June 25, Saturday, Day 10

As usual, I began the day by watching the sunrise, but this was a particularly beautiful one, a Renoir wash of misty pastels reaching across the still waters of the lake with jagged silhouetted mountains outlined in the distance all viewed from the window next to my comfortable bed. After breakfast, another buffet by the indoor pool, I took my notebook and went outside to sit in a lounge chair, enjoy the morning sun, write and marvel that a lake this size was not marred by a single jet ski or overly loud motor boat. After a while, I felt something tugging at my elbow and looked down to find a very sizable, shaggy puppy trying to crawl into my lap. When shooing him away proved to have no effect, I got up to move causing him to nip at my day pack and pants legs. I rescued my discarded shoes from becoming chew toys and then headed inside, shooing and being nipped the whole way, arriving inside to find that the whole puppy incident had been witnessed by a number of my fellow tour members to their vast amusement. Over a second glass of tea, I got the story of Bob's dental adventure. The dentist had driven to the hotel from town, picked up Bob, drove him back to his office, treated his abscessed tooth, refused any kind of payment and then invited Bob to his home for dinner. Although he had declined the dinner invitation since Ruth was waiting at the hotel, it was clear Bob was very impressed.

Our morning itinerary took us to the Van Museum which brought our knowledge of Urartian history from zero to at least one or two. These contemporaries of the Assyrians ruled the area near Van before the Armenians and were known for their metal working skills. There were a number of examples in the museum including several pieces of gold jewelry. My favorites, though, were the tall bronze belts worn by men. Upstairs there was a rather gruesome display of skulls arguing the Turkish/Kurdish side of the Armenian genocide question as well as exhibits of clothing and dark-colored carpets of the region.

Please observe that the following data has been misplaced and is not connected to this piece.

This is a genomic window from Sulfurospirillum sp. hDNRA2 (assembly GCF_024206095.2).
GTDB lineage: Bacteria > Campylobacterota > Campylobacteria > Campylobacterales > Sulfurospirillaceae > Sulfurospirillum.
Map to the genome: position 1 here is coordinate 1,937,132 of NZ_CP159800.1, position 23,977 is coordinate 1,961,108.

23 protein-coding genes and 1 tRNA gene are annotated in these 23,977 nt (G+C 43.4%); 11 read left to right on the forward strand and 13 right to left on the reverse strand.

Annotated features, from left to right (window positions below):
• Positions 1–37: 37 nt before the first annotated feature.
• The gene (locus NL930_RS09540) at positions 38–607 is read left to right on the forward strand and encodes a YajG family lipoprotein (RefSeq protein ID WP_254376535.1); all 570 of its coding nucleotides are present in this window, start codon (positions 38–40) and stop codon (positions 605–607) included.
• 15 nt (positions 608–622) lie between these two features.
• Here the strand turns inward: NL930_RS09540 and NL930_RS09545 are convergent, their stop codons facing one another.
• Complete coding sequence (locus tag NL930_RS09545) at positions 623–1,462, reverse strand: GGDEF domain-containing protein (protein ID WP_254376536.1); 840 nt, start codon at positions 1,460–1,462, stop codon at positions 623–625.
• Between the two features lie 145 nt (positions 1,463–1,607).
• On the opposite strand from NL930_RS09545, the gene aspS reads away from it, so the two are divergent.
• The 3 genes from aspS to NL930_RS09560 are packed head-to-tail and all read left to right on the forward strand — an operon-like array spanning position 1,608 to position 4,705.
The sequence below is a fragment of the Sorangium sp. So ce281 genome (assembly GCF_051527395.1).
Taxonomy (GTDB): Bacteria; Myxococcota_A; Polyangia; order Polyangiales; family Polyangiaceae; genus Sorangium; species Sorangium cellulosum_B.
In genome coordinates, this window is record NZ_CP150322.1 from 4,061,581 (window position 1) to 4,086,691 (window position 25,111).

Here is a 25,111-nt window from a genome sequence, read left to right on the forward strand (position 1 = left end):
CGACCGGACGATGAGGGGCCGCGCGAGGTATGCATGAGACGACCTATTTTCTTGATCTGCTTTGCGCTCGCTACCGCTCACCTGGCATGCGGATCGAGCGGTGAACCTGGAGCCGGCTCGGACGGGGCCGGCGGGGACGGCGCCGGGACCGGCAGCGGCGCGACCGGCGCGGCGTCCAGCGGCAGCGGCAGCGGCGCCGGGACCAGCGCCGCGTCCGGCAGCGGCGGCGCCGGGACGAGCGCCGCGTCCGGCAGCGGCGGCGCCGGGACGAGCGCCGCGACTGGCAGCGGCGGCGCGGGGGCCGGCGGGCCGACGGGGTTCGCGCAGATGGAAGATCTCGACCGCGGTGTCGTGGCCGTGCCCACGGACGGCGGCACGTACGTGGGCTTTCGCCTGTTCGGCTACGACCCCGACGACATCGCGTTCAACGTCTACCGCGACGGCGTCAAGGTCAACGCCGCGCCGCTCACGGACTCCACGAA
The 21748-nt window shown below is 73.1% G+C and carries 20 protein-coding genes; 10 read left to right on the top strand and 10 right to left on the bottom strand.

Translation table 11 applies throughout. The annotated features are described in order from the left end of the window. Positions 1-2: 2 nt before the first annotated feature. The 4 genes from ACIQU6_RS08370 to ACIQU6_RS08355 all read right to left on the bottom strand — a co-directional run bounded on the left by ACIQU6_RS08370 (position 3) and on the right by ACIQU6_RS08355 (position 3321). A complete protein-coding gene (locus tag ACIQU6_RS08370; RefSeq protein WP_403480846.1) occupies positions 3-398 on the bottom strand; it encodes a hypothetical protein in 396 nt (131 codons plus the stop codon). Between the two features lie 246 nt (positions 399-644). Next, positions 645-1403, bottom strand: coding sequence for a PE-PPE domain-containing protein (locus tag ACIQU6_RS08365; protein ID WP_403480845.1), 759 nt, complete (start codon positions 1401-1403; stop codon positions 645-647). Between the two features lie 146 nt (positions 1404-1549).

After a pit stop at the hotel we headed down the lake to a waterfront restaurant to eat lunch and watch a folkloric performance, stopping once to get pictures of the soda-whitened waters of the lake. At the restaurant, eight or ten young people in traditional costumes did a half hour or so of traditional line dances on the sandy beach accompanied by drums and flute. Toward the end of the performance they started pulling audience members up to dance with them. Leah was the first of our group to join them but I followed soon after. We danced in a long line with little fingers linked doing intricate but repetitive steps that we found fairly easy to follow after a few tries. After the dancing, I asked the lead girl to give me some tips on ululating--during the dancing she had been doing these glottal stop cries from time to time--since my choir at home was working on a piece that featured ululations. Most of the dancers where about Leah's age so they were eager to try to talk to her which they managed to do fairly well. Broken English and a few words of Turkish go a long ways when you're 21. Sadly, they all wanted to know if I was Leah's mother. Sigh. After the dancing we ate a lunch of baked fish with rice pudding for desert and then got on one of the boats at a nearby pier to motor out to Akdamar Island. Meli had them circle all the way around the island so we could get a good look at the cliffs and sea gulls. Landing on the far side, we climbed the steep paths up to the old Armenian church at the top of the hill. Meli was very disappointed that we couldn't go inside because of some restoration work (she had been telling us about the fine acoustics) but we spent some time looking at the elaborate carvings on the exterior that depicted various biblical stories. We had been told to bring along bathing suits for this trip but only Leah and I climbed back down to the shore where we found a couple of white metal collapsible booths where we could change. Collapsible was definitely the operative word. We had to hold the door shut for each other and when Leah briefly leaned against one wall the whole thing almost tumbled over. We had a very nice swim in the water that is softened by all the sodium deposits in the lake bed. Little bubbles coated our skin as we swam making the whole experience very spa-like. On the ride back to the mainland the captain of the boat served us tea (tea is inescapable everywhere you go even on tourist boats with no visible galley). We rejoined Hüseyin who had been waiting for us with the bus and drove up the lake towards Van.